When I worked in DC in the summer of 1984, a politically conservative friend introduced me to the idea that the media had a liberal bias. Being fairly conservative at the time, I could see what he meant. While Ronald Reagan seemed to rise above too much harsh criticism, the newspapers and nightly news regularly took shots at the administration's policies. Maybe that is the press's role, but it seemed unfair at the time. Now that I've moved to the left, I often see media coverage slanting to the right. Like a fun house mirror, the news seems to skew from your own point-of-view.
Most of us are defensive of our strong held beliefs, making it easy to sell a "liberal bias" to conservatives. Actual bias is more difficult to quantify; however, there was a survey in the 1990s that said 60% of newspaper reporters identified more with the Democrat Party. Even if those numbers are accurate, I don't necessarily see a communist plot. Journalists are typically intelligent, inquisitive people who have to research their stories. It's just possible they may know more than the average guy. And, as Stephen Colbert said, "Reality has a well known liberal bias."
Even if "liberal" reporters have a little leeway in their stories, ultimately, they are really working for corporations who are owned by conglomerates that have interests in a variety of industries. Naturally, it is in corporation's interest to protect, or at least not attack, the hands that feed them. A well known example occurred in 1995 when CBS's owner, Laurence Tisch, stepped in to alter a 60 Minute's expose on the tobacco industry. (Tisch also happened to own a large percent of Lorillard Tobacco.) While news departments claim independence, they know which stories to push and which to pull.
"Corporate media" has a vested interest in being noncontroversial since advertising rates are based on ratings or the number of viewers they can attract. Unless they're programming to a political demographic, the major networks don't want to pick sides simply because they don't want to alienate any potential viewers. Now, because the mainstream media is fearful of being accused of a liberal taint, they will go to great lengths to give both sides of any argument equal time. So, if 97% of scientists believe in global warming, they will find the one scientist to present the counterpoint.
The network's sometimes awkward attempt to be as neutral as possible has almost become irrelevant in the age of channel proliferation and niche programming. No matter how extreme your political views, you can find a channel, blog, or podcast to tell you exactly what you want to hear. People can now wallow in the media of their choice, blocking any conflicting views and reinforcing their own preexisting beliefs. Certainly, the radio airwaves have become inundated with talk show hosts who preach their ultra-conservative doctrine 24 hours a day.
When it comes to TV, Fox is the king of partisan journalism. Since its inception, Republican media strategist, Roger Ailes, has run the "Fair and Balanced" cable network. It is unprecedented for a "news" network to be run by a political operative and, while Ailes's has delivered impressive ratings, the Fox News audience consistently ranks as the most misinformed of all TV viewers. Issues such as the Iraq War, immigration, healthcare reform, and climate change pose particular challenges to the Fox crowd.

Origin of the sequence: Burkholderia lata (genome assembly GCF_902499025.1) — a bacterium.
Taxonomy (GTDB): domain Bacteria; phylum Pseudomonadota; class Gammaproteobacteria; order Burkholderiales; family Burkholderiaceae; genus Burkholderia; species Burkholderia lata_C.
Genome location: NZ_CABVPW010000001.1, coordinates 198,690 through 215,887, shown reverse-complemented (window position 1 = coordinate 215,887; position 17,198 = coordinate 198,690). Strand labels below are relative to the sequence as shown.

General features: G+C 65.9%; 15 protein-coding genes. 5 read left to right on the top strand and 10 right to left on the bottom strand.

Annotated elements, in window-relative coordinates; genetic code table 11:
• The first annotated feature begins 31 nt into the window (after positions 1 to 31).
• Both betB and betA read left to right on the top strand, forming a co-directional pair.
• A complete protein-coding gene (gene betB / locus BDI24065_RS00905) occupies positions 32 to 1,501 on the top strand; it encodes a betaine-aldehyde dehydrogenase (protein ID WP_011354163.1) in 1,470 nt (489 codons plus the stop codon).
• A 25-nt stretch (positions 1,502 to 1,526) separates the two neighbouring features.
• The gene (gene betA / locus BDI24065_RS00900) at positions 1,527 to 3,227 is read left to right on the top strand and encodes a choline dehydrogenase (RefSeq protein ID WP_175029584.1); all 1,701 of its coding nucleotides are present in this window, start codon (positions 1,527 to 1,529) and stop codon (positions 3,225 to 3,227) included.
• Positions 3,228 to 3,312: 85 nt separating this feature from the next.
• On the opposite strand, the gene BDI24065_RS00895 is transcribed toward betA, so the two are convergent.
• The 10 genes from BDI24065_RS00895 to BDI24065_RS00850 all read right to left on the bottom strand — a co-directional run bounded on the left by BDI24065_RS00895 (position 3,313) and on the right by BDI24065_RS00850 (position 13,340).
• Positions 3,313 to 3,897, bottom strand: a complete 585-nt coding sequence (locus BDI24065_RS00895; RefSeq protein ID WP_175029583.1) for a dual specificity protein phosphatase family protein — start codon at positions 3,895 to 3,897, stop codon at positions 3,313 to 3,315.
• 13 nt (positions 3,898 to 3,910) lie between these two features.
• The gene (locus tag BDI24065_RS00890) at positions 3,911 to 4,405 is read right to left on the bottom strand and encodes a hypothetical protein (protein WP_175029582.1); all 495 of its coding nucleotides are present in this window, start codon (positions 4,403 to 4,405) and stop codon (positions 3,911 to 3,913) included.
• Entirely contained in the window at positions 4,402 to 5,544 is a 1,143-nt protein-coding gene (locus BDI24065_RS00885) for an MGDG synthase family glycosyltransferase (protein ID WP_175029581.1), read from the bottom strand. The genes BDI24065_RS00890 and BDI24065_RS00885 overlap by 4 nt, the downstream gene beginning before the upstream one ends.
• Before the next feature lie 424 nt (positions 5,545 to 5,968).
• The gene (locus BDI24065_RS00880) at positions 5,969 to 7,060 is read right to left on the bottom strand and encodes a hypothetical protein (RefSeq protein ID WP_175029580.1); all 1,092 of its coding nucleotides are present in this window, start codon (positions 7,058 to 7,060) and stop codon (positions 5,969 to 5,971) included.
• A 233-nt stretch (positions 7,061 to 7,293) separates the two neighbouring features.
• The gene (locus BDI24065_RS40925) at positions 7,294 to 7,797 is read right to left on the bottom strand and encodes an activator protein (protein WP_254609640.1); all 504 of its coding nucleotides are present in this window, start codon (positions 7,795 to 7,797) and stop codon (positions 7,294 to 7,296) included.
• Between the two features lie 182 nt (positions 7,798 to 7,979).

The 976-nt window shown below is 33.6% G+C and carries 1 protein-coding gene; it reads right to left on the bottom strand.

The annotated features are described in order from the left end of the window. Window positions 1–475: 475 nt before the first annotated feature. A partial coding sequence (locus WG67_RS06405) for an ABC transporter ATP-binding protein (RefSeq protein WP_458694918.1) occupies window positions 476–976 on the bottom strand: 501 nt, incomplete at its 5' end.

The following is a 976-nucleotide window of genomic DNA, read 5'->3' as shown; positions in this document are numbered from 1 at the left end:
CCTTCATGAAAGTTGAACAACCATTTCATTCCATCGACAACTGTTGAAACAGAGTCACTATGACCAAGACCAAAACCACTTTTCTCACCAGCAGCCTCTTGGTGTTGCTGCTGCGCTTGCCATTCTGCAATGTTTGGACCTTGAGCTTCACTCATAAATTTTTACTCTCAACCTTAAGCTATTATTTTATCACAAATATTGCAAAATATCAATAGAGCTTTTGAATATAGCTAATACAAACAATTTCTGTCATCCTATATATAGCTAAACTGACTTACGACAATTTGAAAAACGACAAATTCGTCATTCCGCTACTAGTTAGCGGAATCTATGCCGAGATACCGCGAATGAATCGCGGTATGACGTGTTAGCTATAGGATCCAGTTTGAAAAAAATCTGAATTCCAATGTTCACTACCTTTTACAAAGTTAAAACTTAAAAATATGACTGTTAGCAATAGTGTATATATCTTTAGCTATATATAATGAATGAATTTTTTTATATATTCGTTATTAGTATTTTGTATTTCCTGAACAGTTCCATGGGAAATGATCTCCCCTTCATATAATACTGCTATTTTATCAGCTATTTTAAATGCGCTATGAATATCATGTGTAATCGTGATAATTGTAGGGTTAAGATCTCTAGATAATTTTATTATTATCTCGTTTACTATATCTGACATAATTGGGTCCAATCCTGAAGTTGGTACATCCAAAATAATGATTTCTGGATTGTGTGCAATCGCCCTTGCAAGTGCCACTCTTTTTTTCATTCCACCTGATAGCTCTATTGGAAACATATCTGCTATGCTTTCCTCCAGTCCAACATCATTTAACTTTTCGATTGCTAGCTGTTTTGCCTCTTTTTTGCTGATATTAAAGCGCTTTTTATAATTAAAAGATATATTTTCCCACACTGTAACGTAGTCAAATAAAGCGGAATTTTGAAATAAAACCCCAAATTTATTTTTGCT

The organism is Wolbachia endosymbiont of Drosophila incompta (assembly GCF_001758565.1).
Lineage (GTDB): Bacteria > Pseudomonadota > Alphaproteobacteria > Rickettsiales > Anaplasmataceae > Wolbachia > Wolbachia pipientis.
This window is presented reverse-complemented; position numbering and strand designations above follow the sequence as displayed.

Starting with Fox News, conservative media reinforces the mainstream media's "liberal bias" because it builds dependence on them. While I'm not saying they actually brainwash their audiences, making followers reliant on only them for information is a classic indoctrination technique. Anyone who deviates from the party line is automatically suspect. Besides journalists; college professors and scientists and other "over-educated" types have been colored with the brush of "liberal bias." Now Nobel prize-winning scientists and economists can be disregarded if they disagree, which they often do.
Another basic propaganda tactic is "proof by assertion," which basically means to keep saying the same thing over and over until the lie becomes the "truth." To boil it down to a simple set of brainwashing instructions: shampoo with the message, massage it into the scalp, and repeat, repeat, repeat. Ronald Reagan and both Bushes were experts at firing repeating bullet points at their unsuspecting audiences. Easy to remember messages work best, such as "no new taxes, flip-flopper, and WMDs."
The most insidious result of promoting the idea of a "liberal bias" is that it sows seeds of distrust, making true believers closed systems, unwilling to believe anything that doesn't come from sanctioned sources. Of course anyone, on the right or left, can be brainwashed or, at least influenced, by a heavy dose of inflammatory information. The good news is that anyone can be deprogrammed too. The instructions could be the following: Turn off the faucet of "news," rinse with cold water, take a good look in the mirror, and think for yourself again.
Fulmer lives in Nashville Tennessee and is the author of the blog and the book Hometown
Prophet . If God spoke through a prophet today, would we really want to
hear what he has to say? For more information, visit